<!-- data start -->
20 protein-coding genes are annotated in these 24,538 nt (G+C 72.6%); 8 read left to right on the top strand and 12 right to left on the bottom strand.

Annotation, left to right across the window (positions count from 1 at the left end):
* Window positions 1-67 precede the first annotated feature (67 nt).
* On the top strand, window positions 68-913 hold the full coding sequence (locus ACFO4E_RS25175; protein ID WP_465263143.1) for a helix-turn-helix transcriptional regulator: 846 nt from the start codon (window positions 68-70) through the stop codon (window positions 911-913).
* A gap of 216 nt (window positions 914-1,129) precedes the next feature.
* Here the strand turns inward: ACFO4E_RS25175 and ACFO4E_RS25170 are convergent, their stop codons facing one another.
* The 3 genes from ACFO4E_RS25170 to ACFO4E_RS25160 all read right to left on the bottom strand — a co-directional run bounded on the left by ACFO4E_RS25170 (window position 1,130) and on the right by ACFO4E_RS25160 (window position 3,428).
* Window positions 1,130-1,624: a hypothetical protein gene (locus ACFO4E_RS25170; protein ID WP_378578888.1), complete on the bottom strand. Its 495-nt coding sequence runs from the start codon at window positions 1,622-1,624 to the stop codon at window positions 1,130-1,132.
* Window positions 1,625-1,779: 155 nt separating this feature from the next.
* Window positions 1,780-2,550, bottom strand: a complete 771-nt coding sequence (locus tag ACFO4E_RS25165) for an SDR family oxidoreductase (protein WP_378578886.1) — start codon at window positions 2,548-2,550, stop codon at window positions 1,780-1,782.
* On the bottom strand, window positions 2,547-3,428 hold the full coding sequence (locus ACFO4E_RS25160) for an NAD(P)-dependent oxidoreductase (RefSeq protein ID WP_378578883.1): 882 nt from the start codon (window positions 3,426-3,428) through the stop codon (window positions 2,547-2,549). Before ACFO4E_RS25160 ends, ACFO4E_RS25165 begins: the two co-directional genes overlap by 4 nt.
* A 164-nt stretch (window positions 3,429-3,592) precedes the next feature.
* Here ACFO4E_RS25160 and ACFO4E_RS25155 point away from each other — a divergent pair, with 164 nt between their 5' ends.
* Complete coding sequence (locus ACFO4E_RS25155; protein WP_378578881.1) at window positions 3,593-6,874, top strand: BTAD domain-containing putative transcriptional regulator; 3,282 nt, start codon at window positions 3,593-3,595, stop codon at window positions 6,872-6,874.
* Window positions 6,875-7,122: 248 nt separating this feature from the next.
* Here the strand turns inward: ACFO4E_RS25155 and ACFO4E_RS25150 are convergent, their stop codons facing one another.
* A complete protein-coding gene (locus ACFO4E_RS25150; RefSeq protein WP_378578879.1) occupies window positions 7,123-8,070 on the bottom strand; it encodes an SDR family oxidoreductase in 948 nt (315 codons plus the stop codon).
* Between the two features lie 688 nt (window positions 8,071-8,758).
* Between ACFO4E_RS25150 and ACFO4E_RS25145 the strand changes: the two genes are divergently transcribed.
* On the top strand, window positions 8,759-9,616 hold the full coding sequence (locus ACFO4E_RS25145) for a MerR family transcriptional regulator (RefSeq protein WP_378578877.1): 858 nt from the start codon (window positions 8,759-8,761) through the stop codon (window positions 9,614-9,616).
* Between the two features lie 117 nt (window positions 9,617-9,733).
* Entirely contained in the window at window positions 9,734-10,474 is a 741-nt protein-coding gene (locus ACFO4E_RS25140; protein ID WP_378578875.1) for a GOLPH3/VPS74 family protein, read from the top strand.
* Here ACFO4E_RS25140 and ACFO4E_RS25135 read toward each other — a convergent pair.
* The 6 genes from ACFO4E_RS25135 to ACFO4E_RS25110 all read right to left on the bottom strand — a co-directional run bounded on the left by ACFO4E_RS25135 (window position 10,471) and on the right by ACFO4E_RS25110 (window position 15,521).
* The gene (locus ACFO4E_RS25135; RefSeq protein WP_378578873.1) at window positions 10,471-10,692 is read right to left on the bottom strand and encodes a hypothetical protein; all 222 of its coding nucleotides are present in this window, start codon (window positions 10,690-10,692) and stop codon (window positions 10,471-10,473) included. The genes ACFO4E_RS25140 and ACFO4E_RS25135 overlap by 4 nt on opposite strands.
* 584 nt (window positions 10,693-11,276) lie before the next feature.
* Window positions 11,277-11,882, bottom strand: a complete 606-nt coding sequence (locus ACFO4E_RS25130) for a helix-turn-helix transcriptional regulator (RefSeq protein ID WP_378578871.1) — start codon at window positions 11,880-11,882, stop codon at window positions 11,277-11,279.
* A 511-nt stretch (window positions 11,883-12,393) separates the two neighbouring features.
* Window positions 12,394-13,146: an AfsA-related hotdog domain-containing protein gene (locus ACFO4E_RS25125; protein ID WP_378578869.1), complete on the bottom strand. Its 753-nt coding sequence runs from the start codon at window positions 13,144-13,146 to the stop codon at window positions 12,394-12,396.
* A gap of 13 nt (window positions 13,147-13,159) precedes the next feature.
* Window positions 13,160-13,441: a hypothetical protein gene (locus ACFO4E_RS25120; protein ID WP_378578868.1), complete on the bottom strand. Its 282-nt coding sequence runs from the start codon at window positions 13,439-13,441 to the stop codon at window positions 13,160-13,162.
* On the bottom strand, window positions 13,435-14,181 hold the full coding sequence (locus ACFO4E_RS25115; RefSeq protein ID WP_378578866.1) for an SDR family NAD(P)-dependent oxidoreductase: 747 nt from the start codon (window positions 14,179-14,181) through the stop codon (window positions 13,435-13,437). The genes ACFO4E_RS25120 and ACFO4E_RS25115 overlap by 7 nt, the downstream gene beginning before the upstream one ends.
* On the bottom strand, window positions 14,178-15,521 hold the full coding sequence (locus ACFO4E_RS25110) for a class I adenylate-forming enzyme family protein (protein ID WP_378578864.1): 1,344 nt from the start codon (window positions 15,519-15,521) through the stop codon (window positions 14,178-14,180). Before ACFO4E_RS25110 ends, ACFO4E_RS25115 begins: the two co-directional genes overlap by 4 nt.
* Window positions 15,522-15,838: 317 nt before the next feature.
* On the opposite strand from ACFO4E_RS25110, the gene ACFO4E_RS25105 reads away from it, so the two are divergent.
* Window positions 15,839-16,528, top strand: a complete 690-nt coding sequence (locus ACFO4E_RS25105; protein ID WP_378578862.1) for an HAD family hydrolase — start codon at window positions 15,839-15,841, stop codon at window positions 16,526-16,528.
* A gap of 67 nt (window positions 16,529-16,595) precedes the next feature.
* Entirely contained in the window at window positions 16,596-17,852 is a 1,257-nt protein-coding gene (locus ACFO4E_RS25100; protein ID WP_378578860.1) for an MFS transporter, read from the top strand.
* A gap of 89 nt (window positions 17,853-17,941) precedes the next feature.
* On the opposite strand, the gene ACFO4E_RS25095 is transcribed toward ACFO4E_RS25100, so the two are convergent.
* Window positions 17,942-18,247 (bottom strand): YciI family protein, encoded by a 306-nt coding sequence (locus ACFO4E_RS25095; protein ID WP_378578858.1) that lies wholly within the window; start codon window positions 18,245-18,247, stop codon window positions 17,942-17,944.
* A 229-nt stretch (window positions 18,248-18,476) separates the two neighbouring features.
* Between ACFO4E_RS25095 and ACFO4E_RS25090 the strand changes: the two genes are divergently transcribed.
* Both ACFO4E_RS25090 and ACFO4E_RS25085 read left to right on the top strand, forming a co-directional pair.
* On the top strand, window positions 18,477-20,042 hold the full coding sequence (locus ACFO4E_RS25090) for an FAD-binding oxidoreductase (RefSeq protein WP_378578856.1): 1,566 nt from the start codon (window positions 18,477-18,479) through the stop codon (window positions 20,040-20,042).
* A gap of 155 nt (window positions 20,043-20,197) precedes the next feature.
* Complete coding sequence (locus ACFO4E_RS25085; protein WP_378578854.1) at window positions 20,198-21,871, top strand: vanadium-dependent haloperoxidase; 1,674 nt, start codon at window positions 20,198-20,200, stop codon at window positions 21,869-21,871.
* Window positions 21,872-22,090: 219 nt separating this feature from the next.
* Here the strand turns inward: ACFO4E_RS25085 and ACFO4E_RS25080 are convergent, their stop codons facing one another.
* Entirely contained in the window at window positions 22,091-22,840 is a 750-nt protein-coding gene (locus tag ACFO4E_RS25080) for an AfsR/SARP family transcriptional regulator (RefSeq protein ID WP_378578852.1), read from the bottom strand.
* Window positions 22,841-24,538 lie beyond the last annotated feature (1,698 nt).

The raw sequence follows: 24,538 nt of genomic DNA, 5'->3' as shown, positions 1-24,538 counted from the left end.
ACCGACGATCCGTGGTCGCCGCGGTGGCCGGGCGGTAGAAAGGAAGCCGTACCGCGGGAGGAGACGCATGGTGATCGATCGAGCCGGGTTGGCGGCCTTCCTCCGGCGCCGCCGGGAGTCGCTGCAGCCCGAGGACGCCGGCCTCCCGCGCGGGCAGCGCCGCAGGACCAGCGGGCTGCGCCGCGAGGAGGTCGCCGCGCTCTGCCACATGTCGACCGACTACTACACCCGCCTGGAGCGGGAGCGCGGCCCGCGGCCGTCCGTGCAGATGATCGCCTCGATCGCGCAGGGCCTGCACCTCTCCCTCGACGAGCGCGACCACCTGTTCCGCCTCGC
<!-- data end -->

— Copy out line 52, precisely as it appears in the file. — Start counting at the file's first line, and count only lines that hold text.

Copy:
The raw sequence follows: 24,538 nt of genomic DNA, 5'->3' as shown, positions 1-24,538 counted from the left end.